California Upholds Strict Tracing Requirements for Reimbursement Claims
In every California dissolution (divorce) proceeding, the court is required to divide the parties’ community property estate. The community estate includes the property acquired by either party during the marriage with several exceptions. Inheritances, for example, are not part of the community estate. In the division of the community estate, unless a party signs a written waiver, either party is to be reimbursed for his or her contributions to the acquisition of property to the extent the party traces the contributions to a separate property source.
In a recent case, a California court determined Husband’s testimony alone was insufficient to trace his separate property interest to subsequently purchased community assets. Prior to the marriage, Husband purchased a property in London for which he claims he made several improvements during the marriage. After the marriage, Husband conveyed this property to himself and Wife as joint tenants. The couple refinanced the property and deposited $225,000.00 of the proceeds into their joint account. After refinancing the property, Husband and Wife used these funds as a down payment to purchase another property. Husband produced no records to indicate the source of the money used as a down payment on the second property. The second property was subsequently sold and the couple used the profits as a down payment to purchase a third property. Approximately seven years after its purchase, the couple sold the first property and used to proceeds as a down payment to purchase a fourth property.
At the couple’s dissolution trial, Husband testified that his separate property could be adequately traced from the first property to the fourth. However, he was unable to provide any documentary evidence because he claimed the evidence had been destroyed. The trial court was forced to rule on his testimony alone and concluded that Husband was credible enough finding Husband’s separate property had been adequately traced to the first property. Wife appealed the trial court’s finding and the trial court was reversed.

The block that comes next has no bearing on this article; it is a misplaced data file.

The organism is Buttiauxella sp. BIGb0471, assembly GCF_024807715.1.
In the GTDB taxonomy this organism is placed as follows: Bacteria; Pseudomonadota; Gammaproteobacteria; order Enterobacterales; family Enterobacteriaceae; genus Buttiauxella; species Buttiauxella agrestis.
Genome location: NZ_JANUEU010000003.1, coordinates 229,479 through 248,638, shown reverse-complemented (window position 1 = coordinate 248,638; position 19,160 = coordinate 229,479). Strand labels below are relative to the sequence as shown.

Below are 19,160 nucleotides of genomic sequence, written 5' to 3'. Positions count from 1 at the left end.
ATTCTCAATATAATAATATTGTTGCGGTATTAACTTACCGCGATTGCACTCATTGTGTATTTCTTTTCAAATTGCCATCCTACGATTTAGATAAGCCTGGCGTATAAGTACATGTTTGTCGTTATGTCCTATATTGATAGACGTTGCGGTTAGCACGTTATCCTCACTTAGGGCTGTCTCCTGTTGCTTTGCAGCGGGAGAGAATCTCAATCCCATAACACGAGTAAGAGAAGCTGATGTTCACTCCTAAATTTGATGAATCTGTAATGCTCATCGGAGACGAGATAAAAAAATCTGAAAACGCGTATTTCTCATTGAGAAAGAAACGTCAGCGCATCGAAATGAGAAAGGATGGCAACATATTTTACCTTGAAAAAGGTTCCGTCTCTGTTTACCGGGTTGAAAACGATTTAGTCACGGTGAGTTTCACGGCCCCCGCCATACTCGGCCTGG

Commingling of funds does not alter the status of separate property if the funds can be traced to a separate property source. The spouse claiming a separate property interest in a community asset carries the burden of tracing the funds to a separate property source. Here, Husband had the burden to overcome the presumption that property purchased during the marriage is a community property asset. Generally, the testimony of a single witness is sufficient to support a finding of a certain fact. However, there is a heightened evidentiary standard to prove a separate property interest in property that is presumably acquired during a marriage.
Dividing assets can be a complicated issue. For more information contact our Certified Family Law Specialists. Our San Diego divorce attorney team offers a private consultation and our lawyers are skilled in a variety of family law issues including divorce matters. Feel free to send us an email or call our office at (619) 284-4113, where our attorneys will be able to speak with you directly. You can also email our firm.